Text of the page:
Weird and Wonderful Wildlife of South America
South America is a land of incredible vistas and astounding cities, but for me, the best thing about South America is the amazing animals that live there. From the long limbed Jabiru stork wading through the wetlands of the Pantanal, to the scuttling red Sally Lightfoot crabs that scamper the shores of the Galapagos Islands, and cheeky capuchin monkeys that swing through the treetops of Costa Rica, South America is a wildlife lover’s dream. The below list of my particular favourites only scratches the surface of the spectacular spectrum of wildlife that call the Americas home.
When talking about the top animal attractions of South America, what would be more natural than to begin with our namesake creature, the llama! Llamas have been synonymous with Peru for some time, they were first tamed some 5,000 years ago by the ancient inhabitants of the Andes. Llamas also had an important place in the Inca culture, providing food, clothing, transportation and even at times sacrifices to the gods. Life for Peru’s llamas of today is actually not all that different, just with a little less worry about the next Inti Raymi festival and a little more time photo bombing tourists at Machu Picchu.
Where to find llamas? They are certainly not hard to come by in South America, but the llamas of Machu Picchu are known to be particularly friendly and always up for a photo opportunity. You can see llamas on our Incas & Conquistadors 12 day holiday.
The Blue-Footed Booby
A funny name for a funny creature. The blue-footed-booby is a large conspicuous seabird with a cigar-shaped body, a wedge tail and large webbed blue feet. The name ‘booby’ comes from the Spanish term ‘bubi’, which means ‘stupid fellow’. This is because the blue-footed booby is clumsy on the land, and like other Galapagos seabirds, can be very tame. The colour of the Boobies’ feet range from electric blue to indigo blue and even turquoise. No one really knows quite why their feet have evolved to be such a bombastic colour. A common theory is that the blue webbed toes are there to attract a mate, as the booby courtship rituals are all about the feet, with male boobies deliberately lifting their feet and strutting their stuff to impress the ladies. Interestingly, the blueness of their feet is also an indicator of a bird’s health, since the colour comes from pigments obtained from a diet of fresh fish.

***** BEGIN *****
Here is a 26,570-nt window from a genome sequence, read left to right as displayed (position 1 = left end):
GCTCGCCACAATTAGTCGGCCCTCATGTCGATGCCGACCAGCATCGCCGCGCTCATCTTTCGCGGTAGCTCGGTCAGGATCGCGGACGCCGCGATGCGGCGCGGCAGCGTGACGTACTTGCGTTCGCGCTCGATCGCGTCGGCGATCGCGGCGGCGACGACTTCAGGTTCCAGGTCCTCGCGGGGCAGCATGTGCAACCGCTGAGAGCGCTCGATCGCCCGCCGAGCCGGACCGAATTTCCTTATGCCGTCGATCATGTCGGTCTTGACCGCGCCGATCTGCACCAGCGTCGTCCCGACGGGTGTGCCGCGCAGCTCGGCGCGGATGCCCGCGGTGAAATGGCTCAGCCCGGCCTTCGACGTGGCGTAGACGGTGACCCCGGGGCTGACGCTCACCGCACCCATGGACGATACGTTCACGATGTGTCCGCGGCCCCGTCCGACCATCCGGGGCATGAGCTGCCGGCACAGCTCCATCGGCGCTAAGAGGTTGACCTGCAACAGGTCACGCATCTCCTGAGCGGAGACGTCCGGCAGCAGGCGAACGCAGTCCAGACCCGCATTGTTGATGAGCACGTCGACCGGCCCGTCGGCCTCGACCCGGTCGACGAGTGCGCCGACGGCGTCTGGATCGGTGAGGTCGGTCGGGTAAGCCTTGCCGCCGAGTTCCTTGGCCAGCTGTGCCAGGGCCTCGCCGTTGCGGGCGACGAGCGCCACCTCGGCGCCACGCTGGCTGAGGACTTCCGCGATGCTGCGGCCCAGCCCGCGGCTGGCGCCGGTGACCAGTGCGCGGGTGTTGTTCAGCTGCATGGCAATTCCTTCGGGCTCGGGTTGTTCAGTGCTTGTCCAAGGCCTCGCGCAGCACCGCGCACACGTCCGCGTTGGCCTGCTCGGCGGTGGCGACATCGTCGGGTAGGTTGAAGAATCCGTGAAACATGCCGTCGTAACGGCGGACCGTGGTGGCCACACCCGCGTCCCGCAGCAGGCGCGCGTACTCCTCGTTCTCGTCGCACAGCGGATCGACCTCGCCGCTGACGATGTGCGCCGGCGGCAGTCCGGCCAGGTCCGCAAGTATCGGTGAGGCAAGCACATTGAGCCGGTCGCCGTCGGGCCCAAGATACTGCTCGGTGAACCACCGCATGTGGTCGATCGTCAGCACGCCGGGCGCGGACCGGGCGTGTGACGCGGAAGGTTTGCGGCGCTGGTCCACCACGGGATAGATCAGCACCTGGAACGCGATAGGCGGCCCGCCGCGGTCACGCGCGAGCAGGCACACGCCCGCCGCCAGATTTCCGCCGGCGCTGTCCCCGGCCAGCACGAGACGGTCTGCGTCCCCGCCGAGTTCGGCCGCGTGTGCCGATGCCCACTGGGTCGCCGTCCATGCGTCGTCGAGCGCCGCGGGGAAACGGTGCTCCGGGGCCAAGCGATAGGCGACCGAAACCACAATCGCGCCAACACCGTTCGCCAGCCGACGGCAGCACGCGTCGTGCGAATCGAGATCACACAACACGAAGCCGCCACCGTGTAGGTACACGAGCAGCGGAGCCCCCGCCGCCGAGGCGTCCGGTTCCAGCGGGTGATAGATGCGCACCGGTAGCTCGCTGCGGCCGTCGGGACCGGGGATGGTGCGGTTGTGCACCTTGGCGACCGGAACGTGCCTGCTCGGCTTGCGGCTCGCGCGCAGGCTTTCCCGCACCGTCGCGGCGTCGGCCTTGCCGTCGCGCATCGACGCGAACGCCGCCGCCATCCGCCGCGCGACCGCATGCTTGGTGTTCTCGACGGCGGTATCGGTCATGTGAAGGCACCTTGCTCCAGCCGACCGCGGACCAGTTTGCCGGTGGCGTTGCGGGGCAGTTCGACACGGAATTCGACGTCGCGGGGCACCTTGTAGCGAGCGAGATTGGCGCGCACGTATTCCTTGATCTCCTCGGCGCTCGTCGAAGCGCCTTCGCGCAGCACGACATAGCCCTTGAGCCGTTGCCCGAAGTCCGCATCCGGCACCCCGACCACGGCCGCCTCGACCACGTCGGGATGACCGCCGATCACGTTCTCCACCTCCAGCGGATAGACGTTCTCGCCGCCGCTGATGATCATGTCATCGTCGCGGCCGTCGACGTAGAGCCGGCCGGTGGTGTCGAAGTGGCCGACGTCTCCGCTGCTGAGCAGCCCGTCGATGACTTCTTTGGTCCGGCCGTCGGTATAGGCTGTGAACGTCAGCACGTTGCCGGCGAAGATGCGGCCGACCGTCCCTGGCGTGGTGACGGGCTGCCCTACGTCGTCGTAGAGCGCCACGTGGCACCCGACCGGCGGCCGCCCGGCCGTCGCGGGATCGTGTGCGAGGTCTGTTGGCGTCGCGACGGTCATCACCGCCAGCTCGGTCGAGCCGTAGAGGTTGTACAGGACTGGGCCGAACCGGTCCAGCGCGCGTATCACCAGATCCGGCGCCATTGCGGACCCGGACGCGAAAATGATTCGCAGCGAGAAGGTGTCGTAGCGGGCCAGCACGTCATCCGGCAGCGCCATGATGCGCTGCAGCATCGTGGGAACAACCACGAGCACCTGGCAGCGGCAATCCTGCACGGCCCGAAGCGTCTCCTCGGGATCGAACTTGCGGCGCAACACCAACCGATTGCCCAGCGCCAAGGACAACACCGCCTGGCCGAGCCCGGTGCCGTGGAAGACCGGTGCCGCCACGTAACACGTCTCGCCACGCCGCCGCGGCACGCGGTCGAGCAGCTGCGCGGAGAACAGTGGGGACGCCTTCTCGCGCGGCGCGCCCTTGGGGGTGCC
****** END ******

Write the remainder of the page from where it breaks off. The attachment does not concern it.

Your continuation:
Where to find blue-footed-boobies? Blue-footed-boobies, along with their cousins Nazca and red-footed boobies, can be found on various islands in the Galapagos. You can see blue-footed boobies on our Galapagos Santa Cruz and a Taste of Ecuador 11 day holiday.
The Galapagos Giant Tortoise
The Galapagos boobies may be a lot fun, but the real star of the magical isles is the Galapagos giant tortoise, so much so that the islands were even named after them (“galapágo” means “tortoise” in Spanish). A large hulking creature weighing up to a hefty 250 kg, despite its rather Jurassic appearance, the Galapagos giant tortoise is known for its gentle docile demeanour, having evolved with the absence of predators. The absence of any real threats has also meant that these gentle giants are used to living long, with the oldest tortoise on record being over 150 years old. It is possible, though admittedly unlikely, that there exists today on one of the tortoise reserves of the Galapagos an old-timer that was a hatchling at the time of Charles Darwin’s famous visit in 1835. Speaking of Darwin, the arrival of mankind to the Galapagos Islands proved deadly to the giant tortoises and unmasked a previously unknown weakness, their own deliciousness! The tastiness of the tortoise became something of a legend, with sailors raving about how tortoise meat was so much better than chicken, beef and even butter. Reportedly there were once so many tortoises that one could cross a beach walking solely across their shells – but following the feeding frenzy their numbers dwindled. Thankfully, with their now protected status and the good work done at the giant tortoise reserve in the highlands of Santa Cruz, this one of a kind species is making a great comeback.